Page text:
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Ni et al_HRQOL from adolescence to adulthood EPICure_JPeds 2021.pdf (651.34 kB)

Health-related quality of life from adolescence to adulthood following extremely preterm birth

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journal contribution
posted on 2021-05-06, 15:09 authored by Yanyan Ni, Helen O'Reilly, Samantha Johnson, Neil Marlow, Dieter Wolke
Objective
To examine self-reported and parent-reported health-related quality of life (HRQL) in adults born extremely preterm compared with control participants born at term and to evaluate trajectories of health status from adolescence to early adulthood.
Study design
The EPICure study comprises all births <26 weeks of gestation in the United Kingdom and Ireland in 1995 and control participants born at term recruited at age 6 years. In total, 129 participants born extremely preterm and 65 control participants were followed up at the 19-year assessment. HRQL was measured by the Health Utilities Index Mark 3 multiattribute utility (MAU) scores. Only parent-reported HRQL was available at 11 years of age.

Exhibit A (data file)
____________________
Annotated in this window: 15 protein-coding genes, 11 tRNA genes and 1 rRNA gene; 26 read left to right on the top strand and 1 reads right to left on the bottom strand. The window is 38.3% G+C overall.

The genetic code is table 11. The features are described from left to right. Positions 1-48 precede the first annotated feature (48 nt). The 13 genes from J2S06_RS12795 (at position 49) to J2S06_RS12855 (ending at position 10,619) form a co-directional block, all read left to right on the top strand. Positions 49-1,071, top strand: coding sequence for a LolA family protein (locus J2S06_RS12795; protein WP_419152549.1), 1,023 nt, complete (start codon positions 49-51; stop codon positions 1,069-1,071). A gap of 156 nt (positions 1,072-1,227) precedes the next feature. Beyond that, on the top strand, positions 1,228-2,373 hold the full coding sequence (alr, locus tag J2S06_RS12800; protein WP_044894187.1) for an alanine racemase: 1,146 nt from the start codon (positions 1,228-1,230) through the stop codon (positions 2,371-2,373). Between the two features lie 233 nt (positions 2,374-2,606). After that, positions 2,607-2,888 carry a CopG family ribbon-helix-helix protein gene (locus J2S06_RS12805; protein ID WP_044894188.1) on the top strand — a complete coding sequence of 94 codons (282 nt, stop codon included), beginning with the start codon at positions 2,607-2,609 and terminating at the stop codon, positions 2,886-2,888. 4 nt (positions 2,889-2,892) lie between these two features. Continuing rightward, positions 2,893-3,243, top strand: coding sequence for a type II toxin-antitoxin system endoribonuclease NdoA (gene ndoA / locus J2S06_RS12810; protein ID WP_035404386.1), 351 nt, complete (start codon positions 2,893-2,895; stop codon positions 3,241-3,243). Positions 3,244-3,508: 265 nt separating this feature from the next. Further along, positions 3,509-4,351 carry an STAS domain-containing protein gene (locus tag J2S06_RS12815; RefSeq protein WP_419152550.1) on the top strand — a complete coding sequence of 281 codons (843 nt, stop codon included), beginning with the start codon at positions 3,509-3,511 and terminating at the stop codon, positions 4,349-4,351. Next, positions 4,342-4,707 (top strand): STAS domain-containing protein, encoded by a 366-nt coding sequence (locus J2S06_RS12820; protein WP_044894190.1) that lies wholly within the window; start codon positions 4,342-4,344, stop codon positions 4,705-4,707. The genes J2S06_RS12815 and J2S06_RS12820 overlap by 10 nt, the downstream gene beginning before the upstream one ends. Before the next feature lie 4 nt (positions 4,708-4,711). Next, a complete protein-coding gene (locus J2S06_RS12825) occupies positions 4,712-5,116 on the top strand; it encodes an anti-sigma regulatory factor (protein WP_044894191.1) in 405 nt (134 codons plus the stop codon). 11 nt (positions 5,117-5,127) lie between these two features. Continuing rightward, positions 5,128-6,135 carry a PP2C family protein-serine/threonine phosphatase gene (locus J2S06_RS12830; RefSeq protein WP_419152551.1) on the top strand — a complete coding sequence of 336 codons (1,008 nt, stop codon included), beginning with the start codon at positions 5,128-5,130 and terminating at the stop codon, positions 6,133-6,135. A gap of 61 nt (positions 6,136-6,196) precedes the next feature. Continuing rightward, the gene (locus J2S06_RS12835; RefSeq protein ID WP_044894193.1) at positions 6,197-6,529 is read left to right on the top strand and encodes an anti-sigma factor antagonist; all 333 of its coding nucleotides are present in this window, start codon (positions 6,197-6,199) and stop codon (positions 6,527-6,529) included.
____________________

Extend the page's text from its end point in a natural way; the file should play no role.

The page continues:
Results
Participants born extremely preterm without neurodevelopmental impairment had significantly lower MAU scores at 19 years than controls (median [IQR]: 0.91 [0.79, 0.97] vs 0.97 [0.87, 1.00], P = .008); those with impairment had the lowest scores (0.74 [0.49, 0.90]). A 0.03-0.05 difference is considered clinically significant. Parent-reported findings were similar. Participants born extremely preterm with impairment rated their health significantly better than their parents did (0.74 vs 0.58, P = .01), in contrast to those without impairment and controls. Between 11 and 19 years, median parent-reported MAU scores decreased from 0.87 to 0.77 for participants born extremely preterm (P = .01) and from 1.00 to 0.97 for control participants (P = .02).
Conclusions
Among young adults born extremely preterm, both participants and parents rated their health status less favorably than control participants born at term. The decline in MAU scores from adolescence to early adulthood following extremely preterm birth indicates continuing health issues in young adult life.

Funding

Funded by the Medical Research Council UK (MRC Ref MR/J01107X/1). The analysis was supported by the European Commission Horizon 2020 Research and Innovation Program (733280 [to Y.N., S.J., and D.W.]) and the Norface Network Dial program (462-16-040 [to D.W.])

History

Author affiliation

Department of Health Sciences, University of Leicester

Version

  • AM (Accepted Manuscript)

Published in

Journal of Pediatrics

Publisher

Elsevier

issn

0022-3476

Copyright date

2021

Available date

2022-04-07

Language

en

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